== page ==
MT: Yeah, I think for me that’s essential. I have an idea of what I’m in every time I get Cullen’s scripts, but he always finds ways to surprise me. I make mental notes of those instances and make sure to translate them onto the readers via the visuals. Also, I’m pretty sure by now Google is suspicious with all the “references” I continuously search and collect.

  1. Do you have any firsthand experience with the paranormal?

CB: Yeah. A few. I’ve told other stories in other interviews, so here I’ll tell you about this time I was napping on the couch in this big, quiet house deep in the woods of Thayer, Missouri. There was no one else at home. I woke up from a deep sleep with this terrible feeling that someone was sitting on my chest. It felt very much like a pair of feet were planted right on my chest. I gasped for breath, but I couldn’t scream and I couldn’t get up. Then, suddenly, the pressure vanishes and I was able to sit right up. I could have sworn I heard someone running down the steps of the house. But, like I said, I was alone. 

MT: Yup, lots of ‘em. From dwarves being involved, to smelling flowers and candles (out of nowhere), to being present at a funeral and being reminded of the person that passed distinctly…even if it’s been years. The Philippines is quite abundant of the supernatural throughout its history, culture, and traditions. Those very early experiences sparked my fascination into the realm of the unexplained.

  1. Why do you think stories about dead loved ones both frighten and entice us?

MT: Because they’re very relatable. Life, love, and loss are universal and inevitable. Our existence is anchored by people, pets, and even material possessions. We learn to accept these as part of us, sometimes even defining our beings…but ultimately, everything will go away. The stories we read or watch may influence how we would cope with that reality.  

CB: Mark hits the nail on the head, I think. The people we surround ourselves with help define us. When we lose them, we lose a bit of ourselves, I think. I WANT so terribly to believe that there is something beyond death, because I can’t really imagine someone just ceasing to exist.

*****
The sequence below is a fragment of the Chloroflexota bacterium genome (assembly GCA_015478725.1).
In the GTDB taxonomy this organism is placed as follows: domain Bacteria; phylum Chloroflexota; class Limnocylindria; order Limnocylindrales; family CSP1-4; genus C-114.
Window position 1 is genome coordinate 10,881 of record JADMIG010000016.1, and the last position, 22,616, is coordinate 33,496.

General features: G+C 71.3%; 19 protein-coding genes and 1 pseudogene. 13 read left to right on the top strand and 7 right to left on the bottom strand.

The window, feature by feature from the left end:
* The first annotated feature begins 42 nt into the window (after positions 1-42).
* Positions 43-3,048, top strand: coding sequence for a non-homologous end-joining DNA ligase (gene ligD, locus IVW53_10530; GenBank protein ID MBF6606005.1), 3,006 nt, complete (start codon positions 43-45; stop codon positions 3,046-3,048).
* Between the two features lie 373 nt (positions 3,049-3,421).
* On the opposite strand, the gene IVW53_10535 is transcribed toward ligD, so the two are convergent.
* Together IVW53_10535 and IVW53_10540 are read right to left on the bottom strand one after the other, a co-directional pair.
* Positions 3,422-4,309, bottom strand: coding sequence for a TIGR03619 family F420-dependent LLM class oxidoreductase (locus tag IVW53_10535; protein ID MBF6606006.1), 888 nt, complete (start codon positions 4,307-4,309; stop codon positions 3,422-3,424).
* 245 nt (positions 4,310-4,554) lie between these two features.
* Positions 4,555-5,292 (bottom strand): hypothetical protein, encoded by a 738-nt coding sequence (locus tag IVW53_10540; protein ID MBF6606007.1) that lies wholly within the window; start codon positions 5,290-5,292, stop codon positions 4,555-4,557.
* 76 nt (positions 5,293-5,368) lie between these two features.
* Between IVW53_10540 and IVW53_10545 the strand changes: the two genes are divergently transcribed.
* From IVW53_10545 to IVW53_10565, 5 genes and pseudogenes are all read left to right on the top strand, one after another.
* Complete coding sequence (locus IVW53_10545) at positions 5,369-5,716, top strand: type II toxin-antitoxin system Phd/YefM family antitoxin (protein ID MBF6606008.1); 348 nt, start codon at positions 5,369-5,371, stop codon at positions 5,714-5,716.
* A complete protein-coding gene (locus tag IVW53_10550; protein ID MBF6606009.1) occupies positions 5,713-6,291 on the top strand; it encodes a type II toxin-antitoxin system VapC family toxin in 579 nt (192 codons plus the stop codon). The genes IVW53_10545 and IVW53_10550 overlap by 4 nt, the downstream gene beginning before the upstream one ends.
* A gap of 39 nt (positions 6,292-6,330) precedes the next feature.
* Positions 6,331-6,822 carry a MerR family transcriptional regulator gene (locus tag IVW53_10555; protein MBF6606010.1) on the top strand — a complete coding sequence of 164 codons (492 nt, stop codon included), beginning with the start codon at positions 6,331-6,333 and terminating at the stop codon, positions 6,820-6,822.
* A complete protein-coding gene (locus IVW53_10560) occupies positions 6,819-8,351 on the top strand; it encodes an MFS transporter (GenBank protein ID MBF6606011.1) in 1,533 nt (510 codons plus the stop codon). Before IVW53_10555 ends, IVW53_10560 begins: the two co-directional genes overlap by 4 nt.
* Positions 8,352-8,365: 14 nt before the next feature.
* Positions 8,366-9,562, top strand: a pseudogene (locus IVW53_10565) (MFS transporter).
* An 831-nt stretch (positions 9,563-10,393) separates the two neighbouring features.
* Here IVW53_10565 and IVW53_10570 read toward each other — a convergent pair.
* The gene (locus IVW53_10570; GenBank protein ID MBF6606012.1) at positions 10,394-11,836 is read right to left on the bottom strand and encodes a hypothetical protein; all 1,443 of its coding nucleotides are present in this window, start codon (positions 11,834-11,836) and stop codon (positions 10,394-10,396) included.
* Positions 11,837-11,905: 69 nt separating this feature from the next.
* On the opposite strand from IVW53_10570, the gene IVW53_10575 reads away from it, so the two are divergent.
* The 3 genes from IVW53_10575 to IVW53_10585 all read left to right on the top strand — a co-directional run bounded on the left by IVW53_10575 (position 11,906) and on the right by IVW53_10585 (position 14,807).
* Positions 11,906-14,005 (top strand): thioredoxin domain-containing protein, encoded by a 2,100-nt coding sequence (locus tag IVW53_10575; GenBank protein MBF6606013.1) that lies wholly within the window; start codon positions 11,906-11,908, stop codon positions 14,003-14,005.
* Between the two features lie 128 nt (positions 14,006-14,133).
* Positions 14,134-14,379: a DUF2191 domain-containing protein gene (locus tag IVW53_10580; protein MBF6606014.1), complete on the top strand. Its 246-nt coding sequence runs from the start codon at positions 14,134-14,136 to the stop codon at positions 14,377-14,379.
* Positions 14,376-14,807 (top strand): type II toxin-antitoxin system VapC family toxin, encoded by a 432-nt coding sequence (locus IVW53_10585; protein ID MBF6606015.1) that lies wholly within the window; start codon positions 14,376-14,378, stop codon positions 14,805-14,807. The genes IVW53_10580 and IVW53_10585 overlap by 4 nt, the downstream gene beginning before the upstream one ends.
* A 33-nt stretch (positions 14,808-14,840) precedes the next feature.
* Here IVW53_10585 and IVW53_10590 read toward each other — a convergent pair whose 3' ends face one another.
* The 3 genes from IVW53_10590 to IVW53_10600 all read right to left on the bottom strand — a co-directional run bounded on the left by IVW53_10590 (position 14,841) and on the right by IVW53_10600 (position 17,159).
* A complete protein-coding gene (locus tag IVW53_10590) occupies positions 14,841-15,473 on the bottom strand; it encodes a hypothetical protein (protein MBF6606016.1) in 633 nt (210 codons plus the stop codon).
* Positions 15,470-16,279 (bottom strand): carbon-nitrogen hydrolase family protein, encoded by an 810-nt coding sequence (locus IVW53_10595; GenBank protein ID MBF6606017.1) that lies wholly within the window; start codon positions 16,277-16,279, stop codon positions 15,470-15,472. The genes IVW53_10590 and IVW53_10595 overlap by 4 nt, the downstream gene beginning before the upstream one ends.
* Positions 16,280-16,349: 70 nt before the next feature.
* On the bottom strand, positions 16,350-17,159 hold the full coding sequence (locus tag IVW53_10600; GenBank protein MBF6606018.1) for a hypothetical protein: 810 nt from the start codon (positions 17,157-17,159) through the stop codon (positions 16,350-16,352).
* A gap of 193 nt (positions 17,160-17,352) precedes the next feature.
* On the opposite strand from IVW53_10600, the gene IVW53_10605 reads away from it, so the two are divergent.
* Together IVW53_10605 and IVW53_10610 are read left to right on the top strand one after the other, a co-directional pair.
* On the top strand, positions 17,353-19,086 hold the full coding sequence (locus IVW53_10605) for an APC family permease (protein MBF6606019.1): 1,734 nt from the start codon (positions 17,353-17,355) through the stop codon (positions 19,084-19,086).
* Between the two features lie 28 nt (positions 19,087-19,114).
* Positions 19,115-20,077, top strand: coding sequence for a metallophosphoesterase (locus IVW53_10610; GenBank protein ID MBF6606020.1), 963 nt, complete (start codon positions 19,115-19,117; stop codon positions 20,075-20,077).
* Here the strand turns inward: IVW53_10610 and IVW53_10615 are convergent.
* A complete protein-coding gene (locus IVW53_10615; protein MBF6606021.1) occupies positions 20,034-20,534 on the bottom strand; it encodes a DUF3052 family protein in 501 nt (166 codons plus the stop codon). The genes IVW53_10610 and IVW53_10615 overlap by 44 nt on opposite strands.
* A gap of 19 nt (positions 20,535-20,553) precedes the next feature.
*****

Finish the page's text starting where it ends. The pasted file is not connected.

1. What is your preferred environment for creating?

MT: Night time is the right time, with some musical accompaniment from the likes of A Perfect Circle, Tool, Deftones, various Ambient-Shoegaze-PostRock…and a glass of bourbon.

CB: My office, right at my desk which faces an interior wall, surrounded by all the geeky horror toys and books and statues that I love. I sometimes write to music, but often I just like it to be as quiet as possible.

  1. What can we expect to see in future issues?

CB: These first five issues will delve into a kind of gothic horror tale with undertones of cosmic horror. Cold Spots is envisioned as a 5-issue mini-series, but that is not the end. As long as readers are digging the story, Mark and I will return to tell more tales. This initial story leads to something much, much bigger and more terrifying.

MT: Expect chilling horror as it builds to a crescendo, making you realize there’s so much to fear not only out there in the great unknown, but more in the hearts of men. Cold Spots is just the proverbial tip of the supernatural, cosmic iceberg.

  1. Are there any other projects you are working on right now that you can tell us about?

CB: I’m always working on a bunch of stuff at once. For Image, I also write a horror book titled REGRESSION about a past life regression gone very, very wrong. It’s a trippy, surreal, icky horror story I’m pretty proud of. I’m also writing BONE PARISH for Boom. That book is the story of a drug-dealing family in New Orleans, but the drug they are peddling is made from the remains of the dead. And on the non-horror front, I’m writing ASGARDIANS OF THE GALAXY for Marvel. Like I said, though, that’s just scratching the surface of my myriad projects. If you are into Twitter, you can follow me at @cullenbunn for regular updates.

MT: Cold Spots has my full commitment right now. Outside of comics, I mess ‘round with designer toys, and a solo EP of noises, erm, I mean songs. Folks can check out my Instagram (@towersmarked) for previews and updates on those, as well as various doodlings. 


We hope you enjoyed this chat with Cullen Bunn and Mark Torres as much as we did. Want more? Read our advance review of the issue here

Cold Spots #1 will be in stores August 22, 2018.

 

I'm an English PhD candidate that specializes in folklore and mythology, speculative fiction, and disability studies. Basically, I'm a professional geek. When not studying or teaching, I read; I write; I yoga; I travel; I play with my fur babies; and, I watch way too many (if that's a thing) horror movies.

Anelise Farris

I'm an English PhD candidate that specializes in folklore and mythology, speculative fiction, and disability studies. Basically, I'm a professional geek. When not studying or teaching, I read; I write; I yoga; I travel; I play with my fur babies; and, I watch way too many (if that's a thing) horror movies.